Aubrey Ellertson

Turks and Caicos Islands Spring '10

While on South Caicos, my research was on establishing a baseline information guide for fisheries management on the finfish dock landings, and if Nassau Grouper in particular were being speared below the age of sexual maturity. After having an incredible experience down on South, I decided my senior independent research would be a meta-analysis of Epinephelus striatus looking at the ecological and evolutionary consequences of size-selection on Nassau grouper, and the affect spear fishing had on species composition and size.

Being a woman on South Caicos, was not always easy. I had to gain the respect of the men and the fishermen quite early on.  However, I enjoyed these interactions. I can confidently say I met and knew very well about 100 people on South Caicos. In fact, I still get telephone calls from them, and we constantly chat on Facebook weekly. My interactions with these amazing people have completely reshaped my life and world view.  I learned the health of an ecosystem is measured by the health of the community. These two are interchangeable. I also realized that a thriving subsistence culture does not have to be odds with sustainable development, but it requires effective local engagement. So as a result, federal and state governments should more actively use traditional ecological knowledge to honor traditional views and effectively manage natural resources.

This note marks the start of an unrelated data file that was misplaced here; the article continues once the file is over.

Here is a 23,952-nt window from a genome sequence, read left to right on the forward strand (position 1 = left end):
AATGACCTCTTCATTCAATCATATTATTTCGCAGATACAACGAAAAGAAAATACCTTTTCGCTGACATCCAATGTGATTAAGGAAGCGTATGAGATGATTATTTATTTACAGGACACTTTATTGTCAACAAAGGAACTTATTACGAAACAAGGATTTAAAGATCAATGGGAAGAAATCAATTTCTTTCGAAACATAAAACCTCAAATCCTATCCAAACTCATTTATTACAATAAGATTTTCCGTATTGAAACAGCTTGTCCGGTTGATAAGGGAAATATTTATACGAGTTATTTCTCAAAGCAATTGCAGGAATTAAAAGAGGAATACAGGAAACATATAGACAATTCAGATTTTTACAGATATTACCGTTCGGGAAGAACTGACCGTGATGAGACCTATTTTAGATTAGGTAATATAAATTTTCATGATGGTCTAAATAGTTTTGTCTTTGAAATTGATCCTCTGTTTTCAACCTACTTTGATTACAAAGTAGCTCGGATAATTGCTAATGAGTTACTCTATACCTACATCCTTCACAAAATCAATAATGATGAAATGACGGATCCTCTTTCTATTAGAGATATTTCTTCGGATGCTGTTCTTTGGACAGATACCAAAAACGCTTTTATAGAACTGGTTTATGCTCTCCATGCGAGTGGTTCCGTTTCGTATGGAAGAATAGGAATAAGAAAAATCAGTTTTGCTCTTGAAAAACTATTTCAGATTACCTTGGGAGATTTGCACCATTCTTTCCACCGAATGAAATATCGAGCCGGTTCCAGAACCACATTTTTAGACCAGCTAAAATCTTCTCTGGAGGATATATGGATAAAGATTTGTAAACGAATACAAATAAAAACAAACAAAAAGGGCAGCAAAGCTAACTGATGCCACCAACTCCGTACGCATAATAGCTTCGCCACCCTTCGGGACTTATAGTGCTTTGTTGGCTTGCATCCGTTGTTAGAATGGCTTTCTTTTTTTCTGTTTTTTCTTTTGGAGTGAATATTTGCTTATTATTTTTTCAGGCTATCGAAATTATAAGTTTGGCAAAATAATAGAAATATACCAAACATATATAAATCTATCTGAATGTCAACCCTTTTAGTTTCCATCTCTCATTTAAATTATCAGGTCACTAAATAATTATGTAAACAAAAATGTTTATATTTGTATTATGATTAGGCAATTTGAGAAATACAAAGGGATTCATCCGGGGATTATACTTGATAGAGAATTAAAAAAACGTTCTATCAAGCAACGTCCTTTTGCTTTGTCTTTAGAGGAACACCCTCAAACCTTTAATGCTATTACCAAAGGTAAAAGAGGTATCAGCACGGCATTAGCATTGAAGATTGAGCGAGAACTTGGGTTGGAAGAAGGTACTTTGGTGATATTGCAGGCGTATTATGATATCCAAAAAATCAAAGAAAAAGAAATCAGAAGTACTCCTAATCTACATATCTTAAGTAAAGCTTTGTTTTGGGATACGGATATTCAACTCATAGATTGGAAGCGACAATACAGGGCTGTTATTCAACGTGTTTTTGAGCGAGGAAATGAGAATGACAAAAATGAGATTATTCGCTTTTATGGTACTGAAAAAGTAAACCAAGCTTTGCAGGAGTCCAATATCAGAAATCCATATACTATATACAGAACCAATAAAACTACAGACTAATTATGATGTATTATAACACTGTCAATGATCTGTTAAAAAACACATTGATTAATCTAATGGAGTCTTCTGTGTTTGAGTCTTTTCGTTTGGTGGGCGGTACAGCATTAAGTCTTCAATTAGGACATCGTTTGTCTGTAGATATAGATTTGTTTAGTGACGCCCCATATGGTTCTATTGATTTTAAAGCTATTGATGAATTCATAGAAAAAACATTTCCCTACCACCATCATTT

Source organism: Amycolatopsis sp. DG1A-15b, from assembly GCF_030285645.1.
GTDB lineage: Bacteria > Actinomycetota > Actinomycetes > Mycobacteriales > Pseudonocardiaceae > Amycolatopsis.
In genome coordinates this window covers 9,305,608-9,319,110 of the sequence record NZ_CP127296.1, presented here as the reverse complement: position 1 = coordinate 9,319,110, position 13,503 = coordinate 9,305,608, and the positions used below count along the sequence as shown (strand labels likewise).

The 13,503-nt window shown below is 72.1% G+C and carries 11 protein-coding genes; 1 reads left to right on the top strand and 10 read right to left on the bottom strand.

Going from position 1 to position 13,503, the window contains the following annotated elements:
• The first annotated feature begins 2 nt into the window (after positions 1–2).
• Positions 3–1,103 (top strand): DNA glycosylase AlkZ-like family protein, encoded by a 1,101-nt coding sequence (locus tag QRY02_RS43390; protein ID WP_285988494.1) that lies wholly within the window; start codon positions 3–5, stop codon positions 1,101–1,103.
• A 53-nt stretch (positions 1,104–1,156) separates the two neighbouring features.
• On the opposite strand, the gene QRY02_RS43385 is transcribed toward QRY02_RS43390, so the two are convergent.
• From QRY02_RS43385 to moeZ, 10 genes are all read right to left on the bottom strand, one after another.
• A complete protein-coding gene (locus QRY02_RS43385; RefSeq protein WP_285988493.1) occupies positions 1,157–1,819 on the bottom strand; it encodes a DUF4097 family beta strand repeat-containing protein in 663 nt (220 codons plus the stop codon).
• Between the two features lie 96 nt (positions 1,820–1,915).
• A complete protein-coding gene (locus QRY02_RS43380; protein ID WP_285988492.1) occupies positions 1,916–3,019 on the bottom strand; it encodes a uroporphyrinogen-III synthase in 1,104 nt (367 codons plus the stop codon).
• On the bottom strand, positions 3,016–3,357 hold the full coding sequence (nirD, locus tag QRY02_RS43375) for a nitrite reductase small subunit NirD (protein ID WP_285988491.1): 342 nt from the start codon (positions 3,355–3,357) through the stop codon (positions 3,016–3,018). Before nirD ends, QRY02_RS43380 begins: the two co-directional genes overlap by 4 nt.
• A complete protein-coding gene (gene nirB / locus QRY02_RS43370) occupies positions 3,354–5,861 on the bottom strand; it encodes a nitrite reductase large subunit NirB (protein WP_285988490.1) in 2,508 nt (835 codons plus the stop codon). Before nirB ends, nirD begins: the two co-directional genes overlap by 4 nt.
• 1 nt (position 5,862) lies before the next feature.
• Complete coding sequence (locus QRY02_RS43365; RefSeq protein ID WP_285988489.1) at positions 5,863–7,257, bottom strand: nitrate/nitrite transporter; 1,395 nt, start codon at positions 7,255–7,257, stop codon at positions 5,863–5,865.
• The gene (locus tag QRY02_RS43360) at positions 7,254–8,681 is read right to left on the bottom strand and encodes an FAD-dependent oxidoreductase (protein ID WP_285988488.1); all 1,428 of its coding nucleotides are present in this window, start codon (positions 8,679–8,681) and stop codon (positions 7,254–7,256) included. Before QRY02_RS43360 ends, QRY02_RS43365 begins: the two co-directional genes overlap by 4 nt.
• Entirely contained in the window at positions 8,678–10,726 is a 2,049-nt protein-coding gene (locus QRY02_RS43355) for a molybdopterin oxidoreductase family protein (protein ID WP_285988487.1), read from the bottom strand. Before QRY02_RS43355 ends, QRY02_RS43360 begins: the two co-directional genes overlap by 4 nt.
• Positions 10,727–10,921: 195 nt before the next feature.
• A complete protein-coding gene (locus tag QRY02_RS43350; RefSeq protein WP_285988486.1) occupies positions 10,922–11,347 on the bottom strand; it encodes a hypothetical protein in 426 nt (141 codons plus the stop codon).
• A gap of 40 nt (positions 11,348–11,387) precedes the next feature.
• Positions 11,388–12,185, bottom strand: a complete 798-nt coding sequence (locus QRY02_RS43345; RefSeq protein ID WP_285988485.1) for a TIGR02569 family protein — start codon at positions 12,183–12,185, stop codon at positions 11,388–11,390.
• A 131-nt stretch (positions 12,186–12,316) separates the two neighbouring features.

What I loved about being with SFS was that it combined research and monitoring with outreach, and education. I learned it is just as much about the people and place, as it is the fish. Again, just as much about the people as it is the fish. I have always had a candid desire, and ability to work with people, and being on South Caicos allowed me to do just that.

After SFS, I finished my biology degree at Franklin and Marshall College, Lancaster Pennsylvania, and applied to work for the Northeast Fisheries Branch as an At-Sea monitor for the U.S. Department of Commerce/NOAA and National Marine Fisheries Service.  I was accepted into the program and just finished training a few weeks ago.  I have been out to sea a few times already, collecting biological data on commercial fishing trips, for scientific and fisheries management purposes. The main objectives of the Fisheries Sampling Branch are to collect fishing, biological and economic data as well as document interactions with protected and endangered species.  Data I collect is important in identifying the species and size selectivity of several marine fisheries in the Northeast, as well as quantify discard rates and annual catch entitlements per sector.

Without a doubt, my SFS experience contributed to where I am today. If I had never been on South Caicos, my views on fisheries management may never have been as clear to me as they are now. I am making a difference today. And while it may be only 1 commercial fishing trip at a time, it’s something, and for now, that’s enough.